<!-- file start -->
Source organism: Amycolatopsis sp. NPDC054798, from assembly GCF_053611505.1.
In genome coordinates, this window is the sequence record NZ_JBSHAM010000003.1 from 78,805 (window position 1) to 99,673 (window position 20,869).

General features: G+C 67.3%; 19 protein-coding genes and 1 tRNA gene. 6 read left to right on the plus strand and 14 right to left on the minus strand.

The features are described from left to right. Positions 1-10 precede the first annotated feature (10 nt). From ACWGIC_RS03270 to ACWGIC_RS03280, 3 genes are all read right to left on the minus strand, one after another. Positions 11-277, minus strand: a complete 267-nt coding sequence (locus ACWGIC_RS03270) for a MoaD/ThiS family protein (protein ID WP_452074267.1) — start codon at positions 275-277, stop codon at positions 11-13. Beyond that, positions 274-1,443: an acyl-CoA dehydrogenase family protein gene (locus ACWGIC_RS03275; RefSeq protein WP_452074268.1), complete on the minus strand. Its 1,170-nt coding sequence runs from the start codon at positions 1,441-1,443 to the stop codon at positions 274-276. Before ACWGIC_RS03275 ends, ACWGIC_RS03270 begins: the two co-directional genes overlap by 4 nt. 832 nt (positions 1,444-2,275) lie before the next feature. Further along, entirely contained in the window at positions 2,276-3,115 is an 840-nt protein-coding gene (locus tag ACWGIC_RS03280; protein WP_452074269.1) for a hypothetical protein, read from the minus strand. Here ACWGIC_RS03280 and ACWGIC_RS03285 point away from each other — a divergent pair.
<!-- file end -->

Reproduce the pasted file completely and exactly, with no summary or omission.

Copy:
Source organism: Amycolatopsis sp. NPDC054798, from assembly GCF_053611505.1.
In genome coordinates, this window is the sequence record NZ_JBSHAM010000003.1 from 78,805 (window position 1) to 99,673 (window position 20,869).

General features: G+C 67.3%; 19 protein-coding genes and 1 tRNA gene. 6 read left to right on the plus strand and 14 right to left on the minus strand.

The features are described from left to right. Positions 1-10 precede the first annotated feature (10 nt). From ACWGIC_RS03270 to ACWGIC_RS03280, 3 genes are all read right to left on the minus strand, one after another. Positions 11-277, minus strand: a complete 267-nt coding sequence (locus ACWGIC_RS03270) for a MoaD/ThiS family protein (protein ID WP_452074267.1) — start codon at positions 275-277, stop codon at positions 11-13. Beyond that, positions 274-1,443: an acyl-CoA dehydrogenase family protein gene (locus ACWGIC_RS03275; RefSeq protein WP_452074268.1), complete on the minus strand. Its 1,170-nt coding sequence runs from the start codon at positions 1,441-1,443 to the stop codon at positions 274-276. Before ACWGIC_RS03275 ends, ACWGIC_RS03270 begins: the two co-directional genes overlap by 4 nt. 832 nt (positions 1,444-2,275) lie before the next feature. Further along, entirely contained in the window at positions 2,276-3,115 is an 840-nt protein-coding gene (locus tag ACWGIC_RS03280; protein WP_452074269.1) for a hypothetical protein, read from the minus strand. Here ACWGIC_RS03280 and ACWGIC_RS03285 point away from each other — a divergent pair.